The influence of water mass mixing on the dissolved Si isotope composition in the Eastern Equatorial Pacific

Tuesday, 16 December 2014: 10:20 AM
Patricia Grasse1, Claudia Ehlert2 and Martin Frank1, (1)GEOMAR Helmholtz Centre for Ocean Research Kiel, Kiel, Germany, (2)Max Planck Institute for Marine Microbiology, Bremen, Germany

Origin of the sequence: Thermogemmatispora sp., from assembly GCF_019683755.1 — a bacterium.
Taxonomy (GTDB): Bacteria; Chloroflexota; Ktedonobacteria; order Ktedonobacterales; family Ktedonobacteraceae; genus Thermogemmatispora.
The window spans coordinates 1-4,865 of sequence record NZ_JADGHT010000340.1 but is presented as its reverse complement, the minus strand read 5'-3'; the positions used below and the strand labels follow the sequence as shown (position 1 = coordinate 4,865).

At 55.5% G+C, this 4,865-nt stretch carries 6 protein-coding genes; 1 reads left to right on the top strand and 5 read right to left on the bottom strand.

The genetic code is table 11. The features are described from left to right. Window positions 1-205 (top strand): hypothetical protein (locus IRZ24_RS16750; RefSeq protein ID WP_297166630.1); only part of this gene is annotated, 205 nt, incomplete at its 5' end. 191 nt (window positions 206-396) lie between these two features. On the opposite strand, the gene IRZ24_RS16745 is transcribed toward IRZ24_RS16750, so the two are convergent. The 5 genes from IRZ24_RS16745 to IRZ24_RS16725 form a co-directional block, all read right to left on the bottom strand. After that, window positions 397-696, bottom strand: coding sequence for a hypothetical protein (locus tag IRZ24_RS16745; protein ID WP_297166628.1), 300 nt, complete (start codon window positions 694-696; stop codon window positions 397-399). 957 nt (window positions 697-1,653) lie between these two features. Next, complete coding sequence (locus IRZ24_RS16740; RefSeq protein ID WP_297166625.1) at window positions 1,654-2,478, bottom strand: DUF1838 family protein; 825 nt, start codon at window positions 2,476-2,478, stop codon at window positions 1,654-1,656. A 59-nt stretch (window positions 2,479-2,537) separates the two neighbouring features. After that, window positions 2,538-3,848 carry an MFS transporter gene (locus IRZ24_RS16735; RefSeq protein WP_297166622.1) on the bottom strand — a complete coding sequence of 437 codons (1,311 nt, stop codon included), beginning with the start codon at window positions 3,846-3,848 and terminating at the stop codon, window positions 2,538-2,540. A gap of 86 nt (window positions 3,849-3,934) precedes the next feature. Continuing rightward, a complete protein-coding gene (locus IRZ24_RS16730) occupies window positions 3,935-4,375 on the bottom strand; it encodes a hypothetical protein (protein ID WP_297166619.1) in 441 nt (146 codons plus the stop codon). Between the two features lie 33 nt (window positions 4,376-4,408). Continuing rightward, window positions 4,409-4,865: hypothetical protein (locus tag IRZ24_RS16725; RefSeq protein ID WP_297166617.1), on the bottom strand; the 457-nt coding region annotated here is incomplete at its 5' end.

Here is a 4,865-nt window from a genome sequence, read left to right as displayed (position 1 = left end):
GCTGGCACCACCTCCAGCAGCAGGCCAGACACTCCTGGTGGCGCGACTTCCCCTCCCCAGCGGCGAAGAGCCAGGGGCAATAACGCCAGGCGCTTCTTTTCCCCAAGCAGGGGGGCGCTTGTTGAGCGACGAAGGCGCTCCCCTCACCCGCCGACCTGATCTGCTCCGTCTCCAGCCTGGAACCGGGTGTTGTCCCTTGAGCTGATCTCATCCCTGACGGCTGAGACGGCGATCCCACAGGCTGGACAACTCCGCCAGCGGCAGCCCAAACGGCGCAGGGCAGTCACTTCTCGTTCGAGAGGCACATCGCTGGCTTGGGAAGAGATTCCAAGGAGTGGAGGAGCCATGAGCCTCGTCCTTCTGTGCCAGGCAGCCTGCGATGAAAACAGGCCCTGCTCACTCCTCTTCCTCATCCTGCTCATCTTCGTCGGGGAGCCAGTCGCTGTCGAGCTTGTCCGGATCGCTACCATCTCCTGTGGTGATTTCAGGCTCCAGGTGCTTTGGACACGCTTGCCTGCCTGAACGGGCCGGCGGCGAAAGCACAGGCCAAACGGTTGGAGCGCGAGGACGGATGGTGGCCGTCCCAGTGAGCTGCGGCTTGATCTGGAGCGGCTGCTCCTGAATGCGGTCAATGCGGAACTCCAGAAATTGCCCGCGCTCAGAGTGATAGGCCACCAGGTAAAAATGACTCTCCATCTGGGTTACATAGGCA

Silicon isotopes are a powerful tool to investigate the cycling of dissolved silicon (Si). Here we present the stable Si isotope composition of dissolved silicic acid (δ30Si(OH)4) in the water column of the Eastern Equatorial Pacific (EEP) where one of the globally largest Oxygen Minimum Zones (OMZs) is located. The samples were obtained during cruises with R/V Meteor in 2008/2009 and 2012/2013. Surface waters show a large range in δ30Si(OH)4 (+1.7‰ to +4.4‰). The samples with the highest δ30Si(OH)4 also revealed the most depleted Si(OH)4 concentrations (0.2 μmol/kg), which is a function of the high degree of Si utilization by diatoms and admixture of waters from highly productive areas. Samples within the OMZ at oxygen concentrations below 10 μmol/kg are characterized by a large range in δ30Si(OH)4, which mainly reflects advection and mixing of different water masses, even though the highly dynamic hydrographic system of the upwelling area off Peru does not allow the identification of unambiguous Si isotope signals of distinct water masses. Thus we cannot rule out that dissolution processes also influenced the δ30Si(OH)4 signature in the subsurface water column. Deep water masses (> 2000 m) in the study area show a mean δ30Si(OH)4 of +1.2 ± 0.2‰, which is in agreement with previous studies from the Eastern and Central Pacific. Comparison of the new deep water data of this study and previously published data from the Central Pacific and Southern Ocean reveal substantially higher δ30Si(OH)4 values than deep water signatures from the North Pacific. As there is no clear correlation between δ30Si(OH)4 and Si(OH)4 concentrations in the entire Pacific the distribution of δ30Si(OH)4 signatures in deep waters of the Pacific is considered to be a consequence of the mixing of several end member water masses with distinct Si isotope and Si concentration signatures.